Looser lending standards and plentiful inventory made it easier for young graduates to move out of their parents' homes in the mid-2000s than it is today
The share of college graduates in their twenties who live with their parents increased from 19 percent in 2005 to 28 percent in 2016.
Las Vegas and Riverside, Calif. saw some of the most pronounced bubbles and busts, and had the biggest increases in the percentage of recent graduates who are living at home.
Over the same time period, young college graduates became less likely to live with a romantic partner, falling from 44 percent to 34 percent.
Young college graduates are more likely to be living with their parents than they were before the housing bubble, especially in places that had a more exaggerated boom and subsequent crash.
A new Zillow® analysis of Census data finds the share of college graduates in their twenties increased the most between 2005 and 2016 in Las Vegas and Riverside, Calif. Nationally, 28 percent of recent college graduates live with their parents, up from 19 percent in 2005.
When the housing bubble was at its height, it was much easier to get a loan, and the building boom meant there were plenty of homes for buyers. For young college graduates at the time, moving out was a more manageable option. Today, tighter lending standards, high home prices and constrained inventory make breaking into the home-buying market more difficult for recent graduates.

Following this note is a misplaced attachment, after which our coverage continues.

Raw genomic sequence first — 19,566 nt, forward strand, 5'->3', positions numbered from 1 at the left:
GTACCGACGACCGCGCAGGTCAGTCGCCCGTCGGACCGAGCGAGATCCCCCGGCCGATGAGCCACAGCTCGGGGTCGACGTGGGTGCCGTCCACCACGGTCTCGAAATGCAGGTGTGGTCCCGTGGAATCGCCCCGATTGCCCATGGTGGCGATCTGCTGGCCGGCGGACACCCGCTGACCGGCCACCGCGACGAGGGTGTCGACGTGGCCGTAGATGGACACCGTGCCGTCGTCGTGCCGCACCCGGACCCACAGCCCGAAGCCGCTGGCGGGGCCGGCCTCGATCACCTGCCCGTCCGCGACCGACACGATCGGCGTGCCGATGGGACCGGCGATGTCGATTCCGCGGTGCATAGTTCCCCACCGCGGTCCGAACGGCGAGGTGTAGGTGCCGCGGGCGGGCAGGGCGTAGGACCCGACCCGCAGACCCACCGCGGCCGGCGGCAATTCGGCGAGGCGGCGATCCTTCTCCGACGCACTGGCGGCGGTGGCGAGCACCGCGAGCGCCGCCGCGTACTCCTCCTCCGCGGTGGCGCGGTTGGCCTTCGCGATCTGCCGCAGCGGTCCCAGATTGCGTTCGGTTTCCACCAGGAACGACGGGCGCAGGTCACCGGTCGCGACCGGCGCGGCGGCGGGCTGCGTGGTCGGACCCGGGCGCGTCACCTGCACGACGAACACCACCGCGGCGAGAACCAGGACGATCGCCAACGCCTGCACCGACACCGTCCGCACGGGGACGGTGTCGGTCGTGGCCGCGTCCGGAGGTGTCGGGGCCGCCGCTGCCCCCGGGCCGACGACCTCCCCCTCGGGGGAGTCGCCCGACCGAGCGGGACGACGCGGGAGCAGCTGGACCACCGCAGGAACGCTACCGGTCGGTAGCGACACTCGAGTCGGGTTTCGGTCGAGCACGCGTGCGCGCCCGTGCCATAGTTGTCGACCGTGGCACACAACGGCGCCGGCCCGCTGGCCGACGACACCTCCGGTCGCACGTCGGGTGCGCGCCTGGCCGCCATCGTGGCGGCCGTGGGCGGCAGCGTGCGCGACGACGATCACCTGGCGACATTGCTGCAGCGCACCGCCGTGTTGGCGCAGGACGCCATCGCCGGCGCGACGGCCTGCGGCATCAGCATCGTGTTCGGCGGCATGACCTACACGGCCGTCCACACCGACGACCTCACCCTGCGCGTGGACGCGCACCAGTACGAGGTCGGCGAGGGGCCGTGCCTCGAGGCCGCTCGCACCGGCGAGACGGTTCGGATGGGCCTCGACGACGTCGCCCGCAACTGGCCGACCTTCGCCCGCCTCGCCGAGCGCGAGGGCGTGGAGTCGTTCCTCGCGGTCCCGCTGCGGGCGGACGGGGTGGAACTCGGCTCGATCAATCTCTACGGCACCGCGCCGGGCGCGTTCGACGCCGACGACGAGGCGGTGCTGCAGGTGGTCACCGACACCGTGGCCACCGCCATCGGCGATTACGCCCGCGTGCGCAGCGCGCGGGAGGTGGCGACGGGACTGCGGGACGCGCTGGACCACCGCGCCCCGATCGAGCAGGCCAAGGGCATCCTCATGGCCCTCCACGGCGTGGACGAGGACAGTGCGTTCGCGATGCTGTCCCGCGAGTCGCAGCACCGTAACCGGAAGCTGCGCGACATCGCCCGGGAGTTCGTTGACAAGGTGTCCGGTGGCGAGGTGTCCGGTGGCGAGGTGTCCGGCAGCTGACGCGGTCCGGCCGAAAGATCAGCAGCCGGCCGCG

Between 2005 and 2016, the share of recent college graduates living with parents increased from 13 percent to 39 percent in Las Vegas, which experienced one of the most dramatic boom and bust cycles among the nation's largest markets. Near the end of 2004, homes were gaining nearly 50 percent in value each year. When the market collapsed, home values plunged by 62 percent, more than any other major U.S. market. Riverside, Calif. saw a similarly intense bubble and crash. The share of recent graduates living at home there increased from 27 percent to 51 percent in 2016.
"In the mid-2000s, lending standards and an abundant supply of homes made it easier for recent grads to move out and form their own households instead of living with their parents,"
said Zillow senior economist Aaron Terrazas. "Those market conditions have changed drastically over the past decade as we went through the housing bust. Adding to that, as many millennials who recently graduated into the Great Recession can attest, underemployment or more precarious jobs make it much harder to save up enough to move out. When rents keep climbing and competition is fierce for the most affordable homes, living with mom and dad can be a good option to build up some savings."
As more young graduates live with parents, the share living with a romantic partner was on the decline. In every large metro, a smaller share of college graduates in their twenties live with a partner than did in 2005. Las Vegas had the biggest decline in the share of recent graduates living as a couple, falling from 47 percent to 29 percent.
Share of College Graduates in 20s, Living with Parents
Share of College Graduates in 20s, Living with Partner
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